As I made the long journey back to Berlin I reflected with some content on the good things I had seen at Soltau, and I felt convinced that the men in charge of the camp do everything within their power to make the life of the prisoners happy. But as the train pounded along in the darkness I seemed to see a face before me which I could not banish. It was the face of a Belgian, kneeling at the altar in the Catholic chapel, his eyes riveted on his Saviour on the Cross, his whole being tense in fervent supplication, his lips quivering in prayer. My companions had gone, but I was held spellbound, feeling “How long! How long!” was the anguish of his mind. He must have been a man who had a home and loved it, and his whole expression told unmistakably that he was imploring for strength to hold out till the end in that dreary, cheerless region of brown and grey.
His captors had given him a chapel, to be sure, but why was he in Germany at all?
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Soltau and other camps are satisfactory—but there are others, many others, such as unvisited punishment camps. The average Britisher in confinement in Germany is under the care of an oldish guard, such as Heiny of the Landsturm, but the immediate authority is often a man of the notorious Unteroffizier type, whose cruelty to the German private is well known, and whose treatment of the most hated enemy can be imagined.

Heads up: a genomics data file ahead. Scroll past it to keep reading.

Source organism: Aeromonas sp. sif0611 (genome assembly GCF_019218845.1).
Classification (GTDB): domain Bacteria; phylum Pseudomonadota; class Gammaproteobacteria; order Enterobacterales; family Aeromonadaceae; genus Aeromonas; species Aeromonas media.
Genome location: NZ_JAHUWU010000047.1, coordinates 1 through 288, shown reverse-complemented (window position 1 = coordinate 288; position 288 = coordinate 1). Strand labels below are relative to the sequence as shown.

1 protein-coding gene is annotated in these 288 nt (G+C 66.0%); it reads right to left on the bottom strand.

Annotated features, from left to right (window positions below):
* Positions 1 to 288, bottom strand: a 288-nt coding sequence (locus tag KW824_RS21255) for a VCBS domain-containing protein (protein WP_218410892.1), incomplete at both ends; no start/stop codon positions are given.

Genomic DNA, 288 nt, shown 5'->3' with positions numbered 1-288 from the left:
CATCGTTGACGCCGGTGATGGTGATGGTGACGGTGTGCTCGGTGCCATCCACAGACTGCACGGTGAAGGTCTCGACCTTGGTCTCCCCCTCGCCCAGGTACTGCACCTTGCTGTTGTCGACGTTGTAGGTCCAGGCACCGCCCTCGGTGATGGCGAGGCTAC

The petty forms of tyranny meted out to German soldiers such as making a man walk for hours up and down stairs in order to fill a bath with a wineglass; making him shine and soil then again shine and soil hour after hour a pair of boots; making him chew and swallow his own socks have been described in suppressed German books.
I believe that publicity, rigorous blockade and big shells are the only arguments that have any effect on the Prussians at present. It is publicity and the fear of opinion of certain neutrals that has produced such camps as Soltau. It is difficult for the comfortable sit-at-homes to visualise the condition of men who have been in the enemy atmosphere of hate for a long period. All the British soldiers whom I met in Germany were captured in the early part of the war when their shell-less Army had to face machine-guns and high explosives often with the shield of their own breasts and a rifle.
Herded like cattle many of the wounded dying, they travelled eastwards to be subject to the insults and vilifications of the German population. That they should retain their cheery confidence in surroundings and among a people so ferociously hostile so entirely un-British, so devoid of chivalry or sporting instinct, is a monument to the character of their race.
HOW THE PRUSSIAN GUARD CAME HOME FROM THE SOMME